Related questions

What happens to the vast majority of bills that are proposed to congress each year?

Most are discarded. In 200 years there are only 27 amendments in the constitution. That's a low number and probably for the best. It is an involved process to get passage of a new amendment.


Describe how an amendment to the constitution is proposed and ratified?

According to Article V of the US Constitution..To propose an Amendment to the Constitution one of the following must occur:1) 2/3 of the In_what_way_can_an_amendment_to_the_Constitution_be_proposedor 2/3 of the senatealso2) delegates at a national convention is called by congress at the request of around 2/3 of the state legislativeHowever this has never been done.After the Amendment is Proposed by Congress, it must be ratified by 3/4 of the State Legislatures or the In_what_way_can_an_amendment_to_the_Constitution_be_proposedelect delegates to conventions called in each state specifically to consider the amendment which requires 3/4 of the state to approve the amendment.The two ways that an amendment can be proposed is; *The Congress propose an amendment by 2/3 vote in both houses. And second *The state 2/3 of the states 34 out of 50 can ask Congress to call national convention to propose an amendment.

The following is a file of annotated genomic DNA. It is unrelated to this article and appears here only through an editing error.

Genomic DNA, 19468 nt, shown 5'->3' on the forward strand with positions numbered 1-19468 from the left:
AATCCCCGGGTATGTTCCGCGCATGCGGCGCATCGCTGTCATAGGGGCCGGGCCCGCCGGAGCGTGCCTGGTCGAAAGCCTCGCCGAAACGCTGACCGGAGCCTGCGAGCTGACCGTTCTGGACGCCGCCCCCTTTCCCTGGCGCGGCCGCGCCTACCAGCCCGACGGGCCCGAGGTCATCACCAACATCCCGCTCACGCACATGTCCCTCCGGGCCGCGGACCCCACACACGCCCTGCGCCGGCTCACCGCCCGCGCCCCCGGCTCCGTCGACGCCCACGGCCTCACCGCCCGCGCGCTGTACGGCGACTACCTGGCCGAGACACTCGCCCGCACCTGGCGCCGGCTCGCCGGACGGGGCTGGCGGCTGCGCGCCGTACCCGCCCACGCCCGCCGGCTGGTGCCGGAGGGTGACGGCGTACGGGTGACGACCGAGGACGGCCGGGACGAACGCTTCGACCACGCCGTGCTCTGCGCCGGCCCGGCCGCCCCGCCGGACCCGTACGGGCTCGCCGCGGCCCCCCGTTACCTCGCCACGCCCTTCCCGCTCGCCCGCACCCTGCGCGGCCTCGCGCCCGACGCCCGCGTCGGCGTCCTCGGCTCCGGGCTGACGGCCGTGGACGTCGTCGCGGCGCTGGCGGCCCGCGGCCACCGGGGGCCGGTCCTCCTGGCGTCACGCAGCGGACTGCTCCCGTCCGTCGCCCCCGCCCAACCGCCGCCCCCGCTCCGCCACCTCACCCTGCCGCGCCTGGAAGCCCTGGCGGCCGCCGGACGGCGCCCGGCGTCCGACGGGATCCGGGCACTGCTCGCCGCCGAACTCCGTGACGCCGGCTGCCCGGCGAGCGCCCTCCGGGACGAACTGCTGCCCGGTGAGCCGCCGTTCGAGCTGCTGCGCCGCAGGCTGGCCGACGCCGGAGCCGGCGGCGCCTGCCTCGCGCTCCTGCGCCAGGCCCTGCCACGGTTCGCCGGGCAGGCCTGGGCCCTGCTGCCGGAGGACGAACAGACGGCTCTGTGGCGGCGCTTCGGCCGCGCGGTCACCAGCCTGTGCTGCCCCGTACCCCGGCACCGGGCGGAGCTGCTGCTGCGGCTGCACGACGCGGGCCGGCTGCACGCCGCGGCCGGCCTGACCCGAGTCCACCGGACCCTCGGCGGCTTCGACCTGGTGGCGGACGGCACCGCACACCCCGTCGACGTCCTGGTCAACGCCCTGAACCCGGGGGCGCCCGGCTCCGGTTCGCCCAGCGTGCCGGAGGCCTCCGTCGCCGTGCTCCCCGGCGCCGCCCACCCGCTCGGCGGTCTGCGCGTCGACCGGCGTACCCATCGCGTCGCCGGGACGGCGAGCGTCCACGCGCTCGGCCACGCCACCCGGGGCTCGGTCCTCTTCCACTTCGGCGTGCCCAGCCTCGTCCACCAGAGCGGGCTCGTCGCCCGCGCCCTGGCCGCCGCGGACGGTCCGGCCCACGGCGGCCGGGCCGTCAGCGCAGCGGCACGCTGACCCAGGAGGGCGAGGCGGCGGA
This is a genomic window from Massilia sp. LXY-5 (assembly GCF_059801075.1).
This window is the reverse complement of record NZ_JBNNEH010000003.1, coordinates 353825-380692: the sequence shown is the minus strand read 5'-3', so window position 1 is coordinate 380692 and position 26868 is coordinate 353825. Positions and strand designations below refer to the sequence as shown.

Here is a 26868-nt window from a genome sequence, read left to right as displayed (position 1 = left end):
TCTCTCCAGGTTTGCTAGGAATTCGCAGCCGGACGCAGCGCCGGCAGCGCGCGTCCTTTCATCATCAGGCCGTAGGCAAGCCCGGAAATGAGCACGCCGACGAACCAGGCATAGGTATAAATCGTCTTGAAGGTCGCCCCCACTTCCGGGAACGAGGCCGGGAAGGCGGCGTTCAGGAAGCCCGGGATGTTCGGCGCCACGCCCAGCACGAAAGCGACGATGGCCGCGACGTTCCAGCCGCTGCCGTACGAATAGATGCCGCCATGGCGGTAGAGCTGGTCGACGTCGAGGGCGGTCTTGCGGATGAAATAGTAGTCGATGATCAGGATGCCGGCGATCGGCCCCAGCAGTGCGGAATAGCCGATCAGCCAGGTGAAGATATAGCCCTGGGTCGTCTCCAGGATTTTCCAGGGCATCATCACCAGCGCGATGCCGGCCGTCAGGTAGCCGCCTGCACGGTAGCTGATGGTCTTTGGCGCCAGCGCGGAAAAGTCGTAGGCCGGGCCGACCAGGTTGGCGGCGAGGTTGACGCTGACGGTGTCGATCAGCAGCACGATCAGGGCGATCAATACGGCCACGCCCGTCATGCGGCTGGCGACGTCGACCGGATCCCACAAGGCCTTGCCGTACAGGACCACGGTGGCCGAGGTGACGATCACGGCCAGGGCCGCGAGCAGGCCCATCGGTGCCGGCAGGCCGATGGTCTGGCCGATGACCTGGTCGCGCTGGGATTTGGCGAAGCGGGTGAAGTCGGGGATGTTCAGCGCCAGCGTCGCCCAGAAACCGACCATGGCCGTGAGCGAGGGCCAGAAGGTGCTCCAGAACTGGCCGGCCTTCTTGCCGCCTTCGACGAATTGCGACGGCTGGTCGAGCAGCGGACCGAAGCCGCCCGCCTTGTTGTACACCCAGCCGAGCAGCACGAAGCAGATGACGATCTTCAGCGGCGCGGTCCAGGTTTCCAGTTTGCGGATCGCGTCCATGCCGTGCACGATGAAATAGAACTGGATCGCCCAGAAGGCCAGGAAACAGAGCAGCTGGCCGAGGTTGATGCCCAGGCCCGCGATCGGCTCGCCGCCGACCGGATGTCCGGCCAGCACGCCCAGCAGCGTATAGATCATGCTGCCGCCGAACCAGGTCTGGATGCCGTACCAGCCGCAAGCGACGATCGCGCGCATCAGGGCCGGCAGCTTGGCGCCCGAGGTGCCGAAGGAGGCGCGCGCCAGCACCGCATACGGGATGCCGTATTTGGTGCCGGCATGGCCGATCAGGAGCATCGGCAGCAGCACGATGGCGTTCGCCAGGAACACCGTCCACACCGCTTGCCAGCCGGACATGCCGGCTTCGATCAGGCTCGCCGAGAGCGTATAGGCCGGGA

What happens after a two thirds majority vote on an amendment?

It goes to the President for approval


How can the constituion be changed?

There are 2 ways to change the U.S. Constitution.The first way is for two thrids of both houses of Congress (the House of Representatives and the Senate) to propose a constitutional amendment. Once this happens, the proposed amendment is submitted to the states. The legislatures of 3/4 of the states must ratify the amendment. At this point, it becomes part of the constitution. The president has no official role in amendment the constitution (he doesn't have to sign the amendment for it to take effect, and can do nothing to defeat a constitutional amendment once it has passed). Of course, unofficially, presidents can use their political clout to influence public opinion one way or another, which can affect the chances of a constitutional amendment passing.The second method starts with the states, and was likely included to give states a check on overreaching federal power. The legislatures of the states apply to congress for a convention to propose amendments to the constitution. If 2/3 of the states make such applications, congress must call the convention. Once such a convention is called, and amendments are proposed, the amendment(s) must be ratified by the legislatures of 3/4 of the states. This method has never actually been used to amend the constitution, but Congress has proposed amendments in response to threats by states to call a convention, likely to retain some control over the amendment process.


Where are all amendments of the constitution approved at?